24. Steven N. Kaplan & Joshua Rauh, 2010. "Wall Street and Main Street: What Contributes to the Rise in the Highest Incomes?," Review of Financial Studies, Society for Financial Studies, vol. 23(3), pages 1004-1050, March.
  25. Viral Acharya & Marco Pagano & Paolo Volpin, 2012. "Seeking Alpha: Excess Risk Taking and Competition for Managerial Talent," CSEF Working Papers 312, Centre for Studies in Economics and Finance (CSEF), University of Naples, Italy, revised 10 Apr 2015.
  26. Armstrong, Mark & Vickers, John, 2001. "Competitive Price Discrimination," RAND Journal of Economics, The RAND Corporation, vol. 32(4), pages 579-605, Winter.
  27. Moen, Espen R. & Rosén, Åsa, 2001. "Performance pay and adverse selection," Working Paper Series 2/2001, Swedish Institute for Social Research.
  28. Edward P. Lazear, 2000. "Performance Pay and Productivity," American Economic Review, American Economic Association, vol. 90(5), pages 1346-1361, December.
  29. Thomas Piketty & Emmanuel Saez & Stefanie Stantcheva, 2014. "Optimal Taxation of Top Labor Incomes: A Tale of Three Elasticities," American Economic Journal: Economic Policy, American Economic Association, vol. 6(1), pages 230-71, February.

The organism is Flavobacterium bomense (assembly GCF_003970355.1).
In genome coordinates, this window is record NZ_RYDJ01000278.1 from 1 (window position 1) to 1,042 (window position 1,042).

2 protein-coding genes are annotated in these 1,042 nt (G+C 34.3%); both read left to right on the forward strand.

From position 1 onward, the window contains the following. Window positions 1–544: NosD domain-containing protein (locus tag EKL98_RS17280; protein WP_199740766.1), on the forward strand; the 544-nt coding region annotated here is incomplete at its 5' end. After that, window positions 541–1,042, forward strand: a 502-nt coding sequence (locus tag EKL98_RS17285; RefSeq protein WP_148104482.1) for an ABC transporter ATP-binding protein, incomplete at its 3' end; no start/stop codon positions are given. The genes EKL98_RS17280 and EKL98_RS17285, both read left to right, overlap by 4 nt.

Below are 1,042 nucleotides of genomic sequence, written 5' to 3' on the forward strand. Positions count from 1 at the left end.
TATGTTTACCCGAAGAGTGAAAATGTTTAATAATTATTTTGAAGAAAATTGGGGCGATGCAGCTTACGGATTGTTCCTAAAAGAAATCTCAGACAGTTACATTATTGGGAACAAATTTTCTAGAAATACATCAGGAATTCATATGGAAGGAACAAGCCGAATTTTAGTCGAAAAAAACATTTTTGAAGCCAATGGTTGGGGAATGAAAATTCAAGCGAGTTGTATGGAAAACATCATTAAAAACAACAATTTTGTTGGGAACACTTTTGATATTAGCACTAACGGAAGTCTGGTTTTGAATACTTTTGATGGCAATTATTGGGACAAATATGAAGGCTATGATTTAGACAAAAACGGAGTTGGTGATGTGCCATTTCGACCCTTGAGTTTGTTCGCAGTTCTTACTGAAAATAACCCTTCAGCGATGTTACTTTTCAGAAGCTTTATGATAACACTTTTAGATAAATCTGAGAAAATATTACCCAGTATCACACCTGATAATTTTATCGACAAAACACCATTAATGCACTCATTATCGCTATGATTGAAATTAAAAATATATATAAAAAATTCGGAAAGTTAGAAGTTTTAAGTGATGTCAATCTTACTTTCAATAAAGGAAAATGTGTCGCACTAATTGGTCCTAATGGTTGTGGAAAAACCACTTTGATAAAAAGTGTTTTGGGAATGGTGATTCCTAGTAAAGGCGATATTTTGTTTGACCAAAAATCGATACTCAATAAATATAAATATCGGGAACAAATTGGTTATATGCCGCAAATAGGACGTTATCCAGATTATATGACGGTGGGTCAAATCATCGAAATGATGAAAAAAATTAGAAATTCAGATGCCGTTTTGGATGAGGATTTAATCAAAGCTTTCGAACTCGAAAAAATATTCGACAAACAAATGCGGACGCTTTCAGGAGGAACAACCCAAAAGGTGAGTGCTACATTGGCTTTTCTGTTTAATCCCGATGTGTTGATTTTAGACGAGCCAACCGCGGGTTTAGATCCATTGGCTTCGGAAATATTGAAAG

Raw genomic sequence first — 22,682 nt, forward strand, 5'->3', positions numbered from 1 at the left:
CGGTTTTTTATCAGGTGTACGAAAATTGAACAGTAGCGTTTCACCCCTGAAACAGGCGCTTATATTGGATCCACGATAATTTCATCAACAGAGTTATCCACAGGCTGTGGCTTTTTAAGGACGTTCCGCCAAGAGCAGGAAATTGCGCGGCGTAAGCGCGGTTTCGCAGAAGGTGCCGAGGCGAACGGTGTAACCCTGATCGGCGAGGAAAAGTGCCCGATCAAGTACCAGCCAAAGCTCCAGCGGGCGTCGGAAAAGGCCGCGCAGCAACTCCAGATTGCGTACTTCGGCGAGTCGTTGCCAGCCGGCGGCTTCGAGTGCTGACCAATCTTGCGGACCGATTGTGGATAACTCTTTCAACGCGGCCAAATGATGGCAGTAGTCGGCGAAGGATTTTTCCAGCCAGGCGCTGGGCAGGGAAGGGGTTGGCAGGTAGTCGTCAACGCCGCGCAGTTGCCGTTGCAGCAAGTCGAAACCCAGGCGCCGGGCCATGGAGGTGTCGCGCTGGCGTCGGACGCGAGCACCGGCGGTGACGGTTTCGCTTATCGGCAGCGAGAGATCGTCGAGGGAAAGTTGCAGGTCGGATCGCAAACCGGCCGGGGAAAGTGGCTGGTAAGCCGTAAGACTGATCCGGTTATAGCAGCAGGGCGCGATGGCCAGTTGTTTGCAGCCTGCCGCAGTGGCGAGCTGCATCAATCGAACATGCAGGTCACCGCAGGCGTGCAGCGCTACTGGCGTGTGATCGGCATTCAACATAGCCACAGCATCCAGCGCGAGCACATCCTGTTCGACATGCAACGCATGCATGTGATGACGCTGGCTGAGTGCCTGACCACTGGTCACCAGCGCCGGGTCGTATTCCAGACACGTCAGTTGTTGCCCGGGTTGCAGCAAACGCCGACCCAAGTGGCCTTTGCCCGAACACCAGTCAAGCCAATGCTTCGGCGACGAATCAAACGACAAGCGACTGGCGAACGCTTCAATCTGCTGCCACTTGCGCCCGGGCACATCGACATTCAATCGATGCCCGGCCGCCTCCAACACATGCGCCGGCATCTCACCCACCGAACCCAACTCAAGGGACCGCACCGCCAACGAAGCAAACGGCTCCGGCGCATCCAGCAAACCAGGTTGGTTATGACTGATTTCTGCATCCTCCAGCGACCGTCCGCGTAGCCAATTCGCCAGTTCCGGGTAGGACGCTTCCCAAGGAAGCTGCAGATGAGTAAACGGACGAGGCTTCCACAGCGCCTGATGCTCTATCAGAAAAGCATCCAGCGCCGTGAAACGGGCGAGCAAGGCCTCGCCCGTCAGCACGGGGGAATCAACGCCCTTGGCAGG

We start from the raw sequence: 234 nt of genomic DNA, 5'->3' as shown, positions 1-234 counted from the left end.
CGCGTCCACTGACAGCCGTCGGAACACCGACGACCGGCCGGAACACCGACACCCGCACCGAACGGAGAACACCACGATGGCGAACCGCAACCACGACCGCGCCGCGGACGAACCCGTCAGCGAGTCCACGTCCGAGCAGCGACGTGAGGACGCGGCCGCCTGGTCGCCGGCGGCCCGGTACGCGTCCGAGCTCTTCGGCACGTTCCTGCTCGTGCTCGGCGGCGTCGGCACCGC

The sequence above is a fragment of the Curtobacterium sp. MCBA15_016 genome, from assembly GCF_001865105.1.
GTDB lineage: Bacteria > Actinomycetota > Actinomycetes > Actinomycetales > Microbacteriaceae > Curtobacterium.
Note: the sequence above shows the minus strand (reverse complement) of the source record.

30. Bandiera, Oriana & Barankay, Iwan & Rasul, Imran, 2006. "Incentives for Managers and Inequality Among Workers: Evidence from a Firm Level Experiment," CEPR Discussion Papers 5649, C.E.P.R. Discussion Papers.
  31. Prendergast, Canice, 1992. "Career development and specific human capital collection," Journal of the Japanese and International Economies, Elsevier, vol. 6(3), pages 207-227, September.
  32. María Guadalupe, 2005. "Product Market Competition Returns to Skill and Wage Inequality," CEP Discussion Papers dp0686, Centre for Economic Performance, LSE.
  33. Marin, Dalia & Verdier, Thierry, 2003. "Globalization and the Empowerment of Talent," Discussion Papers in Economics 268, University of Munich, Department of Economics.
  34. Stewart, Jay, 1994. "The Welfare Implications of Moral Hazard and Adverse Selection in Competitive Insurance Markets," Economic Inquiry, Western Economic Association International, vol. 32(2), pages 193-208, April.